The poison is a type of protein and is heat labile. Most reports of stings occur during the month of August. This does not mean that this fish are particularly prevalent inshore during this month but merely reflects the greater numbers of bathers as the sea temperature reaches the highest of the year. The only death on record after someone being stung by a Weever occurred as long ago as 1927, when an angler suffered multiple stings whilst fishing off Dungeness in the UK.

The mouth itself is in an unusual position on its head, oblique and almost vertical and contains some of the most sharp and vicious looking teeth in the undersea world. Luckily it only reaches about 15 cm long.
The Weever has to be quick to catch is prey though, and for half a metre it has a fair turn of speed, before sinking to the sea floor. This fish does not have a swim bladder, the device used by most bony fish to keep buoyant.

The species found in shallow waters is called the Lesser Weever with the scientific name of Echiichthys vipera. The word 'weever' was first found used in the English language during the 17th century and comes from the Old northern French word 'wivre'.

Published in Marine Warning
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Coastal Notes Coastal Notes covers a broad spectrum of stories, events and developments in which some can be quirky and local in nature, while other stories are of national importance and are on-going, but whatever they are about, they need to be told.

Stories can be diverse and they can be influential, albeit some are more subtle than others in nature, while other events can be immediately felt. No more so felt, is firstly to those living along the coastal rim and rural isolated communities. Here the impact poses is increased to those directly linked with the sea, where daily lives are made from earning an income ashore and within coastal waters.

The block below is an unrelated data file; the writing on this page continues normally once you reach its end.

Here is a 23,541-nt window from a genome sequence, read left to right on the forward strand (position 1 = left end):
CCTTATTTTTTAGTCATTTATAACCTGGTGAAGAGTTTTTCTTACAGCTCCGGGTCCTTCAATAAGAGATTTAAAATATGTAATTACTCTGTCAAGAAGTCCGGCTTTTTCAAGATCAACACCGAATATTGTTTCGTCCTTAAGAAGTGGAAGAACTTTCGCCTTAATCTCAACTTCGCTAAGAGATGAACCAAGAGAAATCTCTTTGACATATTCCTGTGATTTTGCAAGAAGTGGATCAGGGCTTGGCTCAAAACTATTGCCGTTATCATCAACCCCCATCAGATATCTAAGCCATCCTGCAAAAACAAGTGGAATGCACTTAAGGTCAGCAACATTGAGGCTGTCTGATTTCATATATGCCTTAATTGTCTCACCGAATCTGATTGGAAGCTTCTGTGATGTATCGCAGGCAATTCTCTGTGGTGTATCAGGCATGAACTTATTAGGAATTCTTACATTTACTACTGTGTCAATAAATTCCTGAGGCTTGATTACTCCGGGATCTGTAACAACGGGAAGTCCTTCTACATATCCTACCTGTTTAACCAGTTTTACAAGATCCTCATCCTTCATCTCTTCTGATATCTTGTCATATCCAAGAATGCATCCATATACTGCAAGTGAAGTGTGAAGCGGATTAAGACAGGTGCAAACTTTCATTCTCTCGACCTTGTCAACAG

The topics in Coastal Notes can also be about the rare finding of sea-life creatures, a historic shipwreck lost to the passage of time and which has yet many a secret to tell. A trawler's net caught hauling more than fish but cannon balls dating to the Napoleonic era.

Also focusing the attention of Coastal Notes, are the maritime museums which are of national importance to maintaining access and knowledge of historical exhibits for future generations.

Equally to keep an eye on the present day, with activities of existing and planned projects in the pipeline from the wind and wave renewables sector and those of the energy exploration industry.

In addition Coastal Notes has many more angles to cover, be it the weekend boat leisure user taking a sedate cruise off a long straight beach on the coast beach and making a friend with a feathered companion along the way.

In complete contrast is to those who harvest the sea, using small boats based in harbours where infrastructure and safety poses an issue, before they set off to ply their trade at the foot of our highest sea cliffs along the rugged wild western seaboard.

It's all there, as Coastal Notes tells the stories that are arguably as varied to the environment from which they came from and indeed which shape people's interaction with the surrounding environment that is the natural world and our relationship with the sea.